...bread pans, large and small pattypans, cake pans, with a centre tube to ensure their baking well, pie dishes, (of block tin,) a covered butter kettle, covered kettles to hold berries, two saucepans, a large oil can, (with a cock,) a lamp filler, a lantern, broad bottomed candlesticks for the kitchen, a candle box, a funnel or tunnel, a reflector, for baking warm cakes, an oven or tin kitchen, an apple corer, an apple roaster, an egg boiler, two sugar scoops, and flour and meal scoop, a set of mugs, three dippers, a pint, quart, and a gallon measure, a set of scales and weights, three or four pails, painted on the outside, a slop bucket, with a tight cover, painted on the outside, a milk strainer, a gravy strainer, a colander, a dredging box, a pepperbox, a large and small grater, a box, in which to keep cheese, also a large one for cake, and a still larger one for bread, with tight covers.

Wooden Ware
...a nest of tubs, a set of pails and bowls, a large and small sieve, a beetle for mashing potatoes, a spad or stick for stirring butter and sugar, a breadboard, for moulding bread and making pie crust, a coffee stick, a clothes stick, and mush stick, and meat beetle to pound tough meat, an eggbeater, a ladle for working butter, a bread trough, (for a large family,) flour buckets, with lids to hold sifted flour and Indian meal, salt boxes, sugar boxes, starch and indigo boxes, spice boxes...

In a prosperous American household in 1871 a "prudent and generous mistress" would supply her cook "with ample provision of all such things as her important department requires..."

...such as tables, shelves, closets, pasteboards [pastry boards], sieves, tubs, pails, rolling-pins, trays, pots, pans, colanders, strainers, skimmers, a saw, hatchet, cleaver, scissors, mallet, sausage-grinder and stuffer, coffee-toaster, coffee-mill, tea-kettles, pots, mortar and pestles, soap, candles, ovens or a first-rate stove or range, tin baking-pans, furnaces, bell-metal [alloy of copper and tin] kettles, porcelain kettles and stew-pans, towels, boiling-cloths [pudding cloths], bread-towels, dish-cloths, salt, pepper, spices, etc., spice-mills, egg-beaters, strainers, ladles and flesh-fork [for lifting meat from a pot], bread-toasters, knives and forks, spoons, skewers, aprons, a kitchen clock, etc. All these articles are indispensable, and there are a great many other useful implements which modern ingenuity has brought into use, and which it would be well to introduce into a fully-arranged kitchen.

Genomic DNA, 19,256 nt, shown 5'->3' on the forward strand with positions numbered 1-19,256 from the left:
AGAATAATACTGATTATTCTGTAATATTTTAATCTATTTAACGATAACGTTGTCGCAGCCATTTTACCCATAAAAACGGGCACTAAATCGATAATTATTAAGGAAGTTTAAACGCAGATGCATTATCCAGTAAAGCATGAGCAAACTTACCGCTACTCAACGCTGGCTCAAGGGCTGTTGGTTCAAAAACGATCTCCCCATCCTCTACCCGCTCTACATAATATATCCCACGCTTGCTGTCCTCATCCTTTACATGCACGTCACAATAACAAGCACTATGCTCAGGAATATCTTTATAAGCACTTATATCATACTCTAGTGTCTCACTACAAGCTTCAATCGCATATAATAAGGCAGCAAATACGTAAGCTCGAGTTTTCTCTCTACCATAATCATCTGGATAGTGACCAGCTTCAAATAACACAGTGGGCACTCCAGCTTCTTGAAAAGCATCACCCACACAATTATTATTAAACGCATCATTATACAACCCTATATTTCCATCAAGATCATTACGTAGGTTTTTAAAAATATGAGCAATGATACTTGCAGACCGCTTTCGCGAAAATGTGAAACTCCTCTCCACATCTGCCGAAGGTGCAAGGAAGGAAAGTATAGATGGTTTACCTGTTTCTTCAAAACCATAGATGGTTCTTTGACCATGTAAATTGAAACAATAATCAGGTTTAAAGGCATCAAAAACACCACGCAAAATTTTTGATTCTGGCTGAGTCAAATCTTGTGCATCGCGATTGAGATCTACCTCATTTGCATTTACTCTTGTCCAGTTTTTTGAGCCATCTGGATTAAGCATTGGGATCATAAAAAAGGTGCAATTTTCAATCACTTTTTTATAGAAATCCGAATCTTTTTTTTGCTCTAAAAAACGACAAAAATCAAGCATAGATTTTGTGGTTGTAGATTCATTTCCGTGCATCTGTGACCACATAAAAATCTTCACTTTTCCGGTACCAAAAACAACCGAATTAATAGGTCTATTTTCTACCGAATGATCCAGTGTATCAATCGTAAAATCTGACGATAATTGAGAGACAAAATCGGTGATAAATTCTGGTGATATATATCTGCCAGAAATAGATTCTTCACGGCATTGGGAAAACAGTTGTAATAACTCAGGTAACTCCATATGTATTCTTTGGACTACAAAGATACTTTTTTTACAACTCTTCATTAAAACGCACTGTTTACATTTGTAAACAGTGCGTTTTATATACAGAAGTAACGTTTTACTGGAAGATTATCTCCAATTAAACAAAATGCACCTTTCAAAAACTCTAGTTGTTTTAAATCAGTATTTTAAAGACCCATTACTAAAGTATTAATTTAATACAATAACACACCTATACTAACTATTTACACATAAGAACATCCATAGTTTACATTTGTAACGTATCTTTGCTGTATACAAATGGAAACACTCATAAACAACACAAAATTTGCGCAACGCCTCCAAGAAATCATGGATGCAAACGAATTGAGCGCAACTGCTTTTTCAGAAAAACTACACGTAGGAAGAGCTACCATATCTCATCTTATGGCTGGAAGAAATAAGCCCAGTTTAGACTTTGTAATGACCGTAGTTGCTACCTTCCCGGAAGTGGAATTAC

(Mary Ann Bryan Mason)

A book aimed at an English couple setting up home in a small cottage in the first half of the 19th century advised:

A good copper tea-kettle is the most durable (this is an article I don't know how to persuade you to do without, though some writers cry out bitterly against it). The round shape will be two or three shillings cheaper than the oval, and bears mending better. It is not quite so fashionable, but that you have too much good sense to mind. The beauty of a copper kettle is in its durability and brightness, not its shape; and the two or three shillings saved will buy you a handy little saucepan, or gridiron, or frying-pan: these two last articles, no matter how seldom they are used, yet most people like to have such things in their house.
You should have two strong iron pots, of different sizes; one or other of which, I hope, will be in frequent use. I would wish a working man to have a bit of something hot most days. One pot might do, but not so well, for this reason, you cannot boil anything large in a small pot; and though you might boil what is small in a large one, there would, by so doing, be more firing and time taken up than is necessary. For any very nice, particular purpose, such as boiling milk, starch, or gruel, there is nothing answers better than bell-metal or brass, which also lasts long.
A Nottingham-ware [brown stoneware] pot, with a lid, to hold a gallon or two, is very useful; especially if you have an oven: it does well to make a stew or soup, on which I shall give you a hint presently.
(Esther Copley)

You may like our new sister site Home Things Past where you'll find articles about antiques, vintage kitchen stuff, crafts, and other things to do with home life in the past. There's space for comments and discussion too. Please do take a look and add your thoughts.  (Comments don't appear instantly.)

For sources please refer to the books page, and/or the excerpts quoted on the pages of this website, and note that many links lead to museum sites. Feel free to ask if you're looking for a specific reference - feedback is always welcome anyway. Unfortunately, it's not possible to help you with queries about prices or valuation.